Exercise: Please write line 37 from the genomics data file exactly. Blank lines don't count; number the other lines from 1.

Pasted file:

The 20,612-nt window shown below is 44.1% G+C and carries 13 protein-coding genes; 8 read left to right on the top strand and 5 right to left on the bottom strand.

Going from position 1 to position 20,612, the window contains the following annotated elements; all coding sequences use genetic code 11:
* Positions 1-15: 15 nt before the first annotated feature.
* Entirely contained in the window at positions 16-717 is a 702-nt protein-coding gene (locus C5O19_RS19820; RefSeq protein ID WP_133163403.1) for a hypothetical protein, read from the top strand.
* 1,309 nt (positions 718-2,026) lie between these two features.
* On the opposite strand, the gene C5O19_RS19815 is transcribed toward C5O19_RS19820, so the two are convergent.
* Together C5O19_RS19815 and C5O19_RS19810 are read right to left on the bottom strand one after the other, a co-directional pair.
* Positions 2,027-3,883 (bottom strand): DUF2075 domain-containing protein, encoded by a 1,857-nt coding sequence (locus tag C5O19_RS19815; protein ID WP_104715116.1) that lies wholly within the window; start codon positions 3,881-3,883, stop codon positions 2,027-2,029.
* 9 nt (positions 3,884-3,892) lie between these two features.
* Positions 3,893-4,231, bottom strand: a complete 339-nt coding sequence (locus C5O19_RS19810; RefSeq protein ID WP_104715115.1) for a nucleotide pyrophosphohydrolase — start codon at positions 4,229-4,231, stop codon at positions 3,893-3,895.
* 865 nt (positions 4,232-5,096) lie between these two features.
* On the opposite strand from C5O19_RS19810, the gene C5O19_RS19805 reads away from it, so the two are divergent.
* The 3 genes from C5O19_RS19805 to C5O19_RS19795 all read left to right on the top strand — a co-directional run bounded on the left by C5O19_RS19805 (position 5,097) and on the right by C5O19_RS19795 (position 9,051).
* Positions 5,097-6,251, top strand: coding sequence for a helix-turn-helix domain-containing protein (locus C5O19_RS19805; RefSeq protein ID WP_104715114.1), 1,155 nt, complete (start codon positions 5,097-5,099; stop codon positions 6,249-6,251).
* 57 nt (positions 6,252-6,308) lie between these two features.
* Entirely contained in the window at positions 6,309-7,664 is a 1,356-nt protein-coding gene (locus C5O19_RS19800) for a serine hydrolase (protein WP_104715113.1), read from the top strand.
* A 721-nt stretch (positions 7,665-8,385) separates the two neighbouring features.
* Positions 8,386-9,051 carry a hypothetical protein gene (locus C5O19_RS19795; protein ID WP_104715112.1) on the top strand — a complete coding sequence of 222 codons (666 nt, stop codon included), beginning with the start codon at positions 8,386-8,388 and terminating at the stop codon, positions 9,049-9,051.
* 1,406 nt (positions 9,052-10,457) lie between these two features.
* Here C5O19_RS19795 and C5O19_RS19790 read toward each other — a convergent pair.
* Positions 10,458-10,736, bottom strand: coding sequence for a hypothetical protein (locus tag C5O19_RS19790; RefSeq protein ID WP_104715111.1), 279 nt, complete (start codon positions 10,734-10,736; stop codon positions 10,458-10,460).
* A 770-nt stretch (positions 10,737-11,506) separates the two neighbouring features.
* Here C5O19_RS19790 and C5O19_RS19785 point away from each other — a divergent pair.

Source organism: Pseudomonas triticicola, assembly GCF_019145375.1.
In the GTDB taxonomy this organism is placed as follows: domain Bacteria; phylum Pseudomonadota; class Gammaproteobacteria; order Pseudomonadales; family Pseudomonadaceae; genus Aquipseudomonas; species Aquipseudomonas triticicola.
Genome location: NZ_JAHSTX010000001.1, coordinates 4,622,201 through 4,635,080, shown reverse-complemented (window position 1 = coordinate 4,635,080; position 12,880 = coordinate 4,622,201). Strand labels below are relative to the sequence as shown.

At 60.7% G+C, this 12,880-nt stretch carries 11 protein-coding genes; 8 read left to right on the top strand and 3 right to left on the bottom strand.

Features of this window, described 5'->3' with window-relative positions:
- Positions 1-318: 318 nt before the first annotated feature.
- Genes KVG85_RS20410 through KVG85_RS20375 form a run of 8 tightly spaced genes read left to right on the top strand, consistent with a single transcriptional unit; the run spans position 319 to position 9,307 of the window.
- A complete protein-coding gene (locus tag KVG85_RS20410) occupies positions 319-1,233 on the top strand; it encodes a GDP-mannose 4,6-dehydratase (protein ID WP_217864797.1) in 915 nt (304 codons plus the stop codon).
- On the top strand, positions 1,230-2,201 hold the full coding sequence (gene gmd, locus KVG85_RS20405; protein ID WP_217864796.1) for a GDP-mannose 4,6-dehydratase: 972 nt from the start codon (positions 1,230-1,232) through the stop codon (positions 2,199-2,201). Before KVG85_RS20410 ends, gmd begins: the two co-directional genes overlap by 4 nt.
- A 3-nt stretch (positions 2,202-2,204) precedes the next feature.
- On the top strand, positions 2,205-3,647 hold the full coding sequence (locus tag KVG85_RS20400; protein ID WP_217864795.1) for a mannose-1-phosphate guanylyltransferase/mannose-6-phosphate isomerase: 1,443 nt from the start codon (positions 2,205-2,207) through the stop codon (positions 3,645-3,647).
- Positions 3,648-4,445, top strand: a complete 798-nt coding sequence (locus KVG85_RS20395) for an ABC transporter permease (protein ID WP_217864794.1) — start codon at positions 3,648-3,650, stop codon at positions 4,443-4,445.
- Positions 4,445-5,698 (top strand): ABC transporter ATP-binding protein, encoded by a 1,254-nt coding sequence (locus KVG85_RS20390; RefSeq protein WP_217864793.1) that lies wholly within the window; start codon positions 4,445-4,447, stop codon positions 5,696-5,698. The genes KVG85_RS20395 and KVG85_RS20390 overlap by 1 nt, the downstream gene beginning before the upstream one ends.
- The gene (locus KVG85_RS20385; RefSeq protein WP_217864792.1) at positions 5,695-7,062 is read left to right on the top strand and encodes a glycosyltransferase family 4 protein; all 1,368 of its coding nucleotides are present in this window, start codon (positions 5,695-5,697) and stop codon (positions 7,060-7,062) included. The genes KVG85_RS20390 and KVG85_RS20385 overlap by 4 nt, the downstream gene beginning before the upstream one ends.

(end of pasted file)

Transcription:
- The gene (locus KVG85_RS20385; RefSeq protein WP_217864792.1) at positions 5,695-7,062 is read left to right on the top strand and encodes a glycosyltransferase family 4 protein; all 1,368 of its coding nucleotides are present in this window, start codon (positions 5,695-5,697) and stop codon (positions 7,060-7,062) included. The genes KVG85_RS20390 and KVG85_RS20385 overlap by 4 nt, the downstream gene beginning before the upstream one ends.